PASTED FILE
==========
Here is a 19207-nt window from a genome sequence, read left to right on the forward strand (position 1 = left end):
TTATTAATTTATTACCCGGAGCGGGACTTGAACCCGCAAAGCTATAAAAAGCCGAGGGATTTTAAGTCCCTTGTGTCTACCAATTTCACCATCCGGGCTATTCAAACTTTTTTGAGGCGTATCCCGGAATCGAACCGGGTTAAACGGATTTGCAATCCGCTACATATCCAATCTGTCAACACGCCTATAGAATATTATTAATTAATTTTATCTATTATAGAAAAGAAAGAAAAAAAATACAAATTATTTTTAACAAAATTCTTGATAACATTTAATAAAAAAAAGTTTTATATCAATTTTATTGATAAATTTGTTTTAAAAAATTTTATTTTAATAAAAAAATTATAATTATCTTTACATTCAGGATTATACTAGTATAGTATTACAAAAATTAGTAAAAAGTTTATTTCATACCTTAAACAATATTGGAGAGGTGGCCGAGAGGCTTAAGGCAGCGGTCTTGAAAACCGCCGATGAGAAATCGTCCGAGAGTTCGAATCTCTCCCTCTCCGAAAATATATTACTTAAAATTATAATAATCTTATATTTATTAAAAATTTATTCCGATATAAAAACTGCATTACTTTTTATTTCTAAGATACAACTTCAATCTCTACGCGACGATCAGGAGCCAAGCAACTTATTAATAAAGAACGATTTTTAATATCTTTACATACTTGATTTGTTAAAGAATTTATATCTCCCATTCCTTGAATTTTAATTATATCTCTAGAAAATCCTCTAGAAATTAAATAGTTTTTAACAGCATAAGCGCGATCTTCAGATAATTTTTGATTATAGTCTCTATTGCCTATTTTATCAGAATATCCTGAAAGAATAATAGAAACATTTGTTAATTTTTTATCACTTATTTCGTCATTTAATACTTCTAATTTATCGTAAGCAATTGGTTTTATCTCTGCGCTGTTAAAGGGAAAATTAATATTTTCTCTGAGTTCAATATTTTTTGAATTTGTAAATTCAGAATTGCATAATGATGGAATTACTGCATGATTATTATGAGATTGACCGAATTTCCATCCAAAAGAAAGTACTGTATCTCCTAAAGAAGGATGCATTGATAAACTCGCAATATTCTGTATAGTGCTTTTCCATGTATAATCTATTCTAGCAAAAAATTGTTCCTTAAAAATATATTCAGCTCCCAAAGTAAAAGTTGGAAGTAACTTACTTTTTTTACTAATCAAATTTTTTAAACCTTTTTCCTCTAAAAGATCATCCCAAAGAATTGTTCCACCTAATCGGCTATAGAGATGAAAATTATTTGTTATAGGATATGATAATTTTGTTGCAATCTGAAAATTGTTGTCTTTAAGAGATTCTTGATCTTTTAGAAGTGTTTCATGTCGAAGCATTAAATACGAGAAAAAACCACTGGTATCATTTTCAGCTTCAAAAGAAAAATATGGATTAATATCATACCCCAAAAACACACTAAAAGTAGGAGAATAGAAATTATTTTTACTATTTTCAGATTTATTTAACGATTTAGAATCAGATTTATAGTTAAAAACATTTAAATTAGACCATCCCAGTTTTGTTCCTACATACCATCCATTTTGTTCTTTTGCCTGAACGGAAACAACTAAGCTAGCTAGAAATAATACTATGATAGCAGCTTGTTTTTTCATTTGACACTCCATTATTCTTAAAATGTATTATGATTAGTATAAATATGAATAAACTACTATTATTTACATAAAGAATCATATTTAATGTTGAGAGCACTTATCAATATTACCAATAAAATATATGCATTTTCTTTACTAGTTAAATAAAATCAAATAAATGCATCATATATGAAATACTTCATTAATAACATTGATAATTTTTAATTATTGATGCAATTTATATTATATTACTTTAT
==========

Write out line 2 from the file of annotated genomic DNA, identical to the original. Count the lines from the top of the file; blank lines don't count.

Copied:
TTATTAATTTATTACCCGGAGCGGGACTTGAACCCGCAAAGCTATAAAAAGCCGAGGGATTTTAAGTCCCTTGTGTCTACCAATTTCACCATCCGGGCTATTCAAACTTTTTTGAGGCGTATCCCGGAATCGAACCGGGTTAAACGGATTTGCAATCCGCTACATATCCAATCTGTCAACACGCCTATAGAATATTATTAATTAATTTTATCTATTATAGAAAAGAAAGAAAAAAAATACAAATTATTTTTAACAAAATTCTTGATAACATTTAATAAAAAAAAGTTTTATATCAATTTTATTGATAAATTTGTTTTAAAAAATTTTATTTTAATAAAAAAATTATAATTATCTTTACATTCAGGATTATACTAGTATAGTATTACAAAAATTAGTAAAAAGTTTATTTCATACCTTAAACAATATTGGAGAGGTGGCCGAGAGGCTTAAGGCAGCGGTCTTGAAAACCGCCGATGAGAAATCGTCCGAGAGTTCGAATCTCTCCCTCTCCGAAAATATATTACTTAAAATTATAATAATCTTATATTTATTAAAAATTTATTCCGATATAAAAACTGCATTACTTTTTATTTCTAAGATACAACTTCAATCTCTACGCGACGATCAGGAGCCAAGCAACTTATTAATAAAGAACGATTTTTAATATCTTTACATACTTGATTTGTTAAAGAATTTATATCTCCCATTCCTTGAATTTTAATTATATCTCTAGAAAATCCTCTAGAAATTAAATAGTTTTTAACAGCATAAGCGCGATCTTCAGATAATTTTTGATTATAGTCTCTATTGCCTATTTTATCAGAATATCCTGAAAGAATAATAGAAACATTTGTTAATTTTTTATCACTTATTTCGTCATTTAATACTTCTAATTTATCGTAAGCAATTGGTTTTATCTCTGCGCTGTTAAAGGGAAAATTAATATTTTCTCTGAGTTCAATATTTTTTGAATTTGTAAATTCAGAATTGCATAATGATGGAATTACTGCATGATTATTATGAGATTGACCGAATTTCCATCCAAAAGAAAGTACTGTATCTCCTAAAGAAGGATGCATTGATAAACTCGCAATATTCTGTATAGTGCTTTTCCATGTATAATCTATTCTAGCAAAAAATTGTTCCTTAAAAATATATTCAGCTCCCAAAGTAAAAGTTGGAAGTAACTTACTTTTTTTACTAATCAAATTTTTTAAACCTTTTTCCTCTAAAAGATCATCCCAAAGAATTGTTCCACCTAATCGGCTATAGAGATGAAAATTATTTGTTATAGGATATGATAATTTTGTTGCAATCTGAAAATTGTTGTCTTTAAGAGATTCTTGATCTTTTAGAAGTGTTTCATGTCGAAGCATTAAATACGAGAAAAAACCACTGGTATCATTTTCAGCTTCAAAAGAAAAATATGGATTAATATCATACCCCAAAAACACACTAAAAGTAGGAGAATAGAAATTATTTTTACTATTTTCAGATTTATTTAACGATTTAGAATCAGATTTATAGTTAAAAACATTTAAATTAGACCATCCCAGTTTTGTTCCTACATACCATCCATTTTGTTCTTTTGCCTGAACGGAAACAACTAAGCTAGCTAGAAATAATACTATGATAGCAGCTTGTTTTTTCATTTGACACTCCATTATTCTTAAAATGTATTATGATTAGTATAAATATGAATAAACTACTATTATTTACATAAAGAATCATATTTAATGTTGAGAGCACTTATCAATATTACCAATAAAATATATGCATTTTCTTTACTAGTTAAATAAAATCAAATAAATGCATCATATATGAAATACTTCATTAATAACATTGATAATTTTTAATTATTGATGCAATTTATATTATATTACTTTAT